Although the small patient population is a limitation of our study, the results seem acceptable given the annual incidence of delayed neurological deficits is 3.7%–4.0% as reported by Kulkarni et al. [3] and Wykes et al. [5] (annual deterioration rate in our study, 1.8%). Kanev and Bierbrauer [8] retrospectively analyzed children with lipomeningocele and showed that the incidence of neurological symptoms increased with increasing age. Regarding the surgical timing for asymptomatic TCS, Seki et al. [9] reviewed 31 pediatric patients with TCS and reported that patients with asymptomatic TCS underwent surgery significantly earlier than patients with symptomatic TCS (p=0.045). In addition, Hoffman et al. [10] examined 97 patients with lipomyelomeningocele and found that 62.5% of patients aged >6 months who underwent prophylactic surgery remained asymptomatic, whereas 70.7% of those aged >6 months who underwent prophylactic surgery became symptomatic. Taken together, these reports suggested that the age of the patient during prophylactic surgery for TCS is a risk factor for the onset of neurological symptoms. Furthermore, the age of the patient should be carefully considered during prophylactic surgery for asymptomatic TCS.

Conclusions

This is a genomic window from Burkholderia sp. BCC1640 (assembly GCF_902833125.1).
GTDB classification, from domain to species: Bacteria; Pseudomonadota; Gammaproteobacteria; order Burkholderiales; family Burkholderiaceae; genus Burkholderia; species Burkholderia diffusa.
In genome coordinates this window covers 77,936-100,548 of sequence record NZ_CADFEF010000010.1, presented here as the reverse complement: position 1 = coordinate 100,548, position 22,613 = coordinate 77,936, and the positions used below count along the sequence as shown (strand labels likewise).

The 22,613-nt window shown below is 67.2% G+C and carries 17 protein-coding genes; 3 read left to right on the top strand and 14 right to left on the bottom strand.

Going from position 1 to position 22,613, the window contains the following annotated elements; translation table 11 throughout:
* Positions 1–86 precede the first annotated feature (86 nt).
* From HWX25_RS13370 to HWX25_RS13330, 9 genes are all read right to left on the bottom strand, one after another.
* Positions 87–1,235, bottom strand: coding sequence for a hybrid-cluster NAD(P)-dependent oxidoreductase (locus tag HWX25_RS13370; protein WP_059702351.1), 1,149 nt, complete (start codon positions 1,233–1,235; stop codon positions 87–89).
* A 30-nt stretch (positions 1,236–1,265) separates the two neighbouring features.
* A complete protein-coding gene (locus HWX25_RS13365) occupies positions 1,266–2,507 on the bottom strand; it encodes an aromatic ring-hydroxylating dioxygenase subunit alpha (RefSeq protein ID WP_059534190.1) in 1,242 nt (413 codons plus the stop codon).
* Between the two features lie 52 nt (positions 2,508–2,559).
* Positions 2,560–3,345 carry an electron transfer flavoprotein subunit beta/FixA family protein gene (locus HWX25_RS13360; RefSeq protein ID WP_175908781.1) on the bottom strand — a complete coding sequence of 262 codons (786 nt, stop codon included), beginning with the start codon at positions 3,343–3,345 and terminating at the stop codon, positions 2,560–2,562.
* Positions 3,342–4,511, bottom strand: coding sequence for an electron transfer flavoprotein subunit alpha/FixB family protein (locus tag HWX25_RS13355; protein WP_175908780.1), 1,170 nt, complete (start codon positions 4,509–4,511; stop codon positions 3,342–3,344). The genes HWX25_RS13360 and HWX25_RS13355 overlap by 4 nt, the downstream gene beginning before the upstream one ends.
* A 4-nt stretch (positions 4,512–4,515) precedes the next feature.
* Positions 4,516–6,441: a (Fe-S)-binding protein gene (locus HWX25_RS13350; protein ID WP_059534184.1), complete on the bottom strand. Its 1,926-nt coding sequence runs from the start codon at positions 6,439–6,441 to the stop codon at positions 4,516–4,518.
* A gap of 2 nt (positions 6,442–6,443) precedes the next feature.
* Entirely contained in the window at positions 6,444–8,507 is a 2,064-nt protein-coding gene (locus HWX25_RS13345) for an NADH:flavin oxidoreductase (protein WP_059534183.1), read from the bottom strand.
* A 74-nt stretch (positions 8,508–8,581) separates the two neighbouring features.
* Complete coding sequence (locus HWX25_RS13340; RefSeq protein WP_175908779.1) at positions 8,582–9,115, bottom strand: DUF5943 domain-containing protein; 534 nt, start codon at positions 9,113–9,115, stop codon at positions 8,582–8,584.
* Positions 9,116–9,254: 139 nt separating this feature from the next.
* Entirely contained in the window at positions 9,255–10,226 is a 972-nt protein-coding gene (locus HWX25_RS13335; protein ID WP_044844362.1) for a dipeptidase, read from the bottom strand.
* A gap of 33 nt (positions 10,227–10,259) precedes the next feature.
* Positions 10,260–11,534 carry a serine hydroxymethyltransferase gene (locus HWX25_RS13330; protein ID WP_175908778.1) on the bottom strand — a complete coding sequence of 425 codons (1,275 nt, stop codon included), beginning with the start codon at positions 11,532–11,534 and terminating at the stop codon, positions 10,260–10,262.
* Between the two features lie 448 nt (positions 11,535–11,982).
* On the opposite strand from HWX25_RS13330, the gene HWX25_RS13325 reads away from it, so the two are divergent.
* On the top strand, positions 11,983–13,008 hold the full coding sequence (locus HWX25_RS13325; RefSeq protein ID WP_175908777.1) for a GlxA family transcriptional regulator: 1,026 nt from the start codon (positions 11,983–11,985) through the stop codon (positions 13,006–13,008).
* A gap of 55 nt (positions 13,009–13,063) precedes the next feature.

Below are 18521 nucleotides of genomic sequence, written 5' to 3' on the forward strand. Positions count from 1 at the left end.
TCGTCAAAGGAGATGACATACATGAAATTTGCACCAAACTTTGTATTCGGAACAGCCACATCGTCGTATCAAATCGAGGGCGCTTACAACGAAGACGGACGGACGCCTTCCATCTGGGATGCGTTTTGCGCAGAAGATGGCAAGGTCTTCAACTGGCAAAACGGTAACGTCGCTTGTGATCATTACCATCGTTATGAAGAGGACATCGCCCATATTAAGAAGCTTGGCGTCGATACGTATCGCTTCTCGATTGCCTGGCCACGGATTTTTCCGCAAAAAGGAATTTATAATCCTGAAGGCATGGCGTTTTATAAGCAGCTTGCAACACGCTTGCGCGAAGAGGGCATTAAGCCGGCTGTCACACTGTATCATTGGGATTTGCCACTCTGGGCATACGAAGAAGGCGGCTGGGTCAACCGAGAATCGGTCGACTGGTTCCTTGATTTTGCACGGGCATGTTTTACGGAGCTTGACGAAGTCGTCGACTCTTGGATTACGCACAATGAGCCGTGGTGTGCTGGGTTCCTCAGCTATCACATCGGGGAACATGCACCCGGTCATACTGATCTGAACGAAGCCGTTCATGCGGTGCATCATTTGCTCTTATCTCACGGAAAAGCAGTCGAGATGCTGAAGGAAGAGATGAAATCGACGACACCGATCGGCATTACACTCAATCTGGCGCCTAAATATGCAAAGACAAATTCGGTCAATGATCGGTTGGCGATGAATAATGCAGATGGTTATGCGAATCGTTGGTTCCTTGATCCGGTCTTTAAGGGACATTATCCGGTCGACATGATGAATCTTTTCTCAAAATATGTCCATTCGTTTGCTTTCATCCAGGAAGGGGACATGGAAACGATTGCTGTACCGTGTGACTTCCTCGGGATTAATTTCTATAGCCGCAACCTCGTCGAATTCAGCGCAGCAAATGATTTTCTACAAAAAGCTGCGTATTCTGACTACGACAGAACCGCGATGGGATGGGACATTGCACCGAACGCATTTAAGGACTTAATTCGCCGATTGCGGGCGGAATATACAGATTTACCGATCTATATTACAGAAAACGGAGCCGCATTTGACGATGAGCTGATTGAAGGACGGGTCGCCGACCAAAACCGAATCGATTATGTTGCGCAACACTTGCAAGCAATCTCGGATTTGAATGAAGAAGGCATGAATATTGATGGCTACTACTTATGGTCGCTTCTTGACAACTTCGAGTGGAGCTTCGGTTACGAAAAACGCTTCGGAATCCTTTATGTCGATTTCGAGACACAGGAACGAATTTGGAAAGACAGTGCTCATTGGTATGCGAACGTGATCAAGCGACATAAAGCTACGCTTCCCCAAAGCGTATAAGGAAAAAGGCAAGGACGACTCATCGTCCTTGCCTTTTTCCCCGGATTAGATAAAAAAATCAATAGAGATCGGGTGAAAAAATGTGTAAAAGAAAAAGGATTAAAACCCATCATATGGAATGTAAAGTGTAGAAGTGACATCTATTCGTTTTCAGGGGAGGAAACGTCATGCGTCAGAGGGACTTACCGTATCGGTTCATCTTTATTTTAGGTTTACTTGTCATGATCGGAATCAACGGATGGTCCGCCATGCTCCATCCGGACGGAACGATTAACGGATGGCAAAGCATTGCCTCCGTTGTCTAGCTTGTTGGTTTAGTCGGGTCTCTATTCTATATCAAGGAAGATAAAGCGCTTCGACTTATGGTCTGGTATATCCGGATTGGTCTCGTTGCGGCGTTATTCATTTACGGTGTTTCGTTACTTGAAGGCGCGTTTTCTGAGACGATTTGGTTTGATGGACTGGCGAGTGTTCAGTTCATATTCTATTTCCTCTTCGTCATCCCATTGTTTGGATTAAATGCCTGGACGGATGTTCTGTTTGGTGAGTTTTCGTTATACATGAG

We performed prophylactic surgery for 14 children with asymptomatic TCS. All children remained asymptomatic until 94 months after the initial surgery. However, two patients later exhibited delayed neurological deficits. We believe that prophylactic surgery for asymptomatic TCS is effective for a certain period; however, because the natural history of asymptomatic TCS remains unknown, strict follow-up after surgery is necessary.

Conflicts of interest

No potential conflict of interest relevant to this article was reported.

Fig. 1.
Age (in months) of patients with asymptomatic tethered cord syndrome at the initial surgery.
asj-2018-12-3-551f1.tif
Fig. 2.
Lumbosacral spine lesion in patients with asymptomatic tethered cord syndrome. Twelve patients had lumbosacral lipoma and two had meningocele.
asj-2018-12-3-551f2.tif
Fig. 3.
Preoperative sagittal T1-weighted (A) and T2-weighted (B) MRI showing a transitional lipoma in a 2-year-old boy. Postoperative sagittal T1-weighted (C) and T2-weighted (D) MRI performed 1 month after surgery showing partial removal of the lipoma and forward movement of the spinal cord. MRI, magnetic resonance imaging.
asj-2018-12-3-551f3.tif
Fig. 4.
Survival curve showing the deterioration-free survival of patients who underwent prophylactic surgery
asj-2018-12-3-551f4.tif
Table 1.
Patients with delayed neurological deficits
Sex/age at initial surgery (mo) Type of spinal lipoma Delayed neurological deficits (mo) Symptom Age at 2nd surgery (mo) Final F/U Motor or sensory disorder at F/U BB at F/U
M/16 Caudal 94 BB None 195 None Continue
M/7 Dorsal 177 Motor and sensory deficits 184 232 Sensory None

M, male; BB, bowel and bladder dysfunction; F/U, follow-up.